Engineering Escherichia coli for renewable benzyl alcohol production

Shawn Pugh, Rebekah McKenna, Ibrahim Halloum, David Nielsen

Research output: Contribution to journalArticlepeer-review

35 Scopus citations


Benzyl alcohol is an aromatic hydrocarbon used as a solvent and an intermediate chemical in the pharmaceutical, cosmetics, and flavor/fragrance industries. The de novo biosynthesis of benzyl alcohol directly from renewable glucose was herein explored using a non-natural pathway engineered in Escherichia coli. Benzaldehyde was first produced from endogenous phenylpyruvate via three heterologous steps, including hydroxymandelate synthase (encoded by hmaS) from Amycolatopsis orientalis, followed by (. S)-mandelate dehydrogenase (encoded by mdlB) and phenylglyoxylate decarboxylase (encoded by mdlC) from Pseudomonas putida ATCC 12633. The subsequent rapid and efficient reduction of benzaldehyde to benzyl alcohol occurred by the combined activity and native regulation of multiple endogenous alcohol dehydrogenases and/or aldo-keto reductases. Through systematic deletion of competing aromatic amino acid biosynthesis pathways to promote endogenous phenylpyruvate availability, final benzyl alcohol titers as high as 114±1. mg/L were realized, representing a yield of 7.6±0.1. mg/g on glucose and a ~5-fold improvement over initial strains.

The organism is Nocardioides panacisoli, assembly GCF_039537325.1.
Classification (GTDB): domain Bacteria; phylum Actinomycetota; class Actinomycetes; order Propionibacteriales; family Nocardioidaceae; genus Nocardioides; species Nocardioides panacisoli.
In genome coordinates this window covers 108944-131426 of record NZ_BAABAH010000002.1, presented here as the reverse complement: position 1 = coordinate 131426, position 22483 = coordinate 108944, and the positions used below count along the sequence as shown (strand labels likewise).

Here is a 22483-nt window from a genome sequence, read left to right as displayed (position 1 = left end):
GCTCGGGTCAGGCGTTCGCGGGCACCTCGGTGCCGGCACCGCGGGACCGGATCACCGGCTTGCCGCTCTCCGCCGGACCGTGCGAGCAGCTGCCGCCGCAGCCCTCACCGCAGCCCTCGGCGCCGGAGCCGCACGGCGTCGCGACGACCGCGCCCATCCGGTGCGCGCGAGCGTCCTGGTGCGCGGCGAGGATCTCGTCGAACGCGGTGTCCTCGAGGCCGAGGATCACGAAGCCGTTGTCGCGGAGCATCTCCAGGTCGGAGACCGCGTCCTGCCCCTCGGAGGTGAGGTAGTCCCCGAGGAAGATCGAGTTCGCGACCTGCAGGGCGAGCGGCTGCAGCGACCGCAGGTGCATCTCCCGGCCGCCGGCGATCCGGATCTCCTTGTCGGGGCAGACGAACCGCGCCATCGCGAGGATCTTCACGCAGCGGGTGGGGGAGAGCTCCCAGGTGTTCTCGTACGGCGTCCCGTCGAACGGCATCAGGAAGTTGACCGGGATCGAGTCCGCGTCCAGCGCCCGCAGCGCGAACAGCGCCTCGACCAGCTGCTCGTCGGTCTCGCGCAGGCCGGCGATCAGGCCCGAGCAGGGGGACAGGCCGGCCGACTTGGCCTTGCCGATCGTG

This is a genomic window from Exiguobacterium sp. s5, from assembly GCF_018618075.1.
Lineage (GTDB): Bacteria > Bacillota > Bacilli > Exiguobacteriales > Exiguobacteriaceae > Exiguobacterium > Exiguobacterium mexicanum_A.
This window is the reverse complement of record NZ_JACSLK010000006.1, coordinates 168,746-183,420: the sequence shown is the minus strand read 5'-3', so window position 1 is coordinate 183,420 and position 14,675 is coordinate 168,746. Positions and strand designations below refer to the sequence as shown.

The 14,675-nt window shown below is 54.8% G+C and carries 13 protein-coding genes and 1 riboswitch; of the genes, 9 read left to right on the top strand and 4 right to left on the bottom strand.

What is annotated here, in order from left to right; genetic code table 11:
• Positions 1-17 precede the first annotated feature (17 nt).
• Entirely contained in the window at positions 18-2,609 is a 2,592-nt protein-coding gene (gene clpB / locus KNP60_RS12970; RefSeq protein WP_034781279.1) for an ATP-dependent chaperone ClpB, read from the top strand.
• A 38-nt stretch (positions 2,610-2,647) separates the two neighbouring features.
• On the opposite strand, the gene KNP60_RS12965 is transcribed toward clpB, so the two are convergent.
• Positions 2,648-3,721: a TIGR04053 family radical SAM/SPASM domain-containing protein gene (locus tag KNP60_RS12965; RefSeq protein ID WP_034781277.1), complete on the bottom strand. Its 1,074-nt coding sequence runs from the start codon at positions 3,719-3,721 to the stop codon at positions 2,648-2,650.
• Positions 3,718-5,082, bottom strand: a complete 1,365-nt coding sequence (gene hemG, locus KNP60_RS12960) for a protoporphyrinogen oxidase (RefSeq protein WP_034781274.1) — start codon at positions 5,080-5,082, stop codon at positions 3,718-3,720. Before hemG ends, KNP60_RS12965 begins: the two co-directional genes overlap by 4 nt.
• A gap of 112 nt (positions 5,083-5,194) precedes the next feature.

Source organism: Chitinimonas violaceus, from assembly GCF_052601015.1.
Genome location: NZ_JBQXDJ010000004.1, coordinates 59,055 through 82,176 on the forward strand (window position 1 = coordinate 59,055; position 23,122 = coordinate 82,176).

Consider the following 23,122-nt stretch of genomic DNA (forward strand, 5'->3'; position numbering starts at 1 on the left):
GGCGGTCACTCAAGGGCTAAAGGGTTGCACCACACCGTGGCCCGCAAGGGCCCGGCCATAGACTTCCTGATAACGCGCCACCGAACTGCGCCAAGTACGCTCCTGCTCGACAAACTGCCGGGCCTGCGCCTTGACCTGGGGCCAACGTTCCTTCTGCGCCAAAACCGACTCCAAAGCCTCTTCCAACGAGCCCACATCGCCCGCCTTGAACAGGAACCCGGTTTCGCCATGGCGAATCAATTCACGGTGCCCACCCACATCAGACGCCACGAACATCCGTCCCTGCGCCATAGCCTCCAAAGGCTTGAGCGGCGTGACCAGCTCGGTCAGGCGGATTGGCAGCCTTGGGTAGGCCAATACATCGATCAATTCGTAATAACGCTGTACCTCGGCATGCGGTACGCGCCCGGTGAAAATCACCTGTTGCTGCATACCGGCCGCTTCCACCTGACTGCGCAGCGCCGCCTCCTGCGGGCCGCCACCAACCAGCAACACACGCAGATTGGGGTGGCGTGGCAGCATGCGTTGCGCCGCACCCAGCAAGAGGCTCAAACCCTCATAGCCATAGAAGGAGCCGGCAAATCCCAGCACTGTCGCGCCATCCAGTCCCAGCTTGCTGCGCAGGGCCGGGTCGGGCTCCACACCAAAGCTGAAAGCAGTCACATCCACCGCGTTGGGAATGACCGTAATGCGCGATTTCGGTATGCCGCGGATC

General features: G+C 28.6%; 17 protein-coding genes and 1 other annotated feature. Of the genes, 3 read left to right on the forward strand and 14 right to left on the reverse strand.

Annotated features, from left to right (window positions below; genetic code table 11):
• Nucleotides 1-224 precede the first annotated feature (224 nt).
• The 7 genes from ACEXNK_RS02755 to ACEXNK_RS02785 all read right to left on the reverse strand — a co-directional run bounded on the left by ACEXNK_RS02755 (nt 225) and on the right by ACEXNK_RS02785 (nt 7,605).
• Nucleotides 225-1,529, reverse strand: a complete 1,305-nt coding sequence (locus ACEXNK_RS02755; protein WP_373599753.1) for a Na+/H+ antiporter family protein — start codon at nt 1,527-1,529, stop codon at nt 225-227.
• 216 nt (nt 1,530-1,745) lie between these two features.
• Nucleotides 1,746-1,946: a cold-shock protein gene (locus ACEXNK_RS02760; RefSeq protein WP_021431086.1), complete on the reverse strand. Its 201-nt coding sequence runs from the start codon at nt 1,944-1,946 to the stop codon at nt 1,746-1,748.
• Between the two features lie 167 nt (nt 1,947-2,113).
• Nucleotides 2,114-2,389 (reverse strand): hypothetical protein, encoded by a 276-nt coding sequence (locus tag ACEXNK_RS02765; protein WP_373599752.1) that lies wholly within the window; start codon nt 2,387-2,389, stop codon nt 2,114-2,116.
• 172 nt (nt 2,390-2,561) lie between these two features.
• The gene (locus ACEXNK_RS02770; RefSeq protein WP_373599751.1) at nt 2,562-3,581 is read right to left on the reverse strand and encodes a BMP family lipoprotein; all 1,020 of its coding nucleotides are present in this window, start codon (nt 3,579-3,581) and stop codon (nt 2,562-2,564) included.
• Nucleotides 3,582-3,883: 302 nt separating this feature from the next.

Original languageEnglish (US)
Pages (from-to)39-45
Number of pages7
JournalMetabolic Engineering Communications
StatePublished - Dec 1 2015


  • Aromatic chemicals
  • Benzaldehyde
  • Benzyl alcohol

ASJC Scopus subject areas

  • Endocrinology, Diabetes and Metabolism
  • Biomedical Engineering


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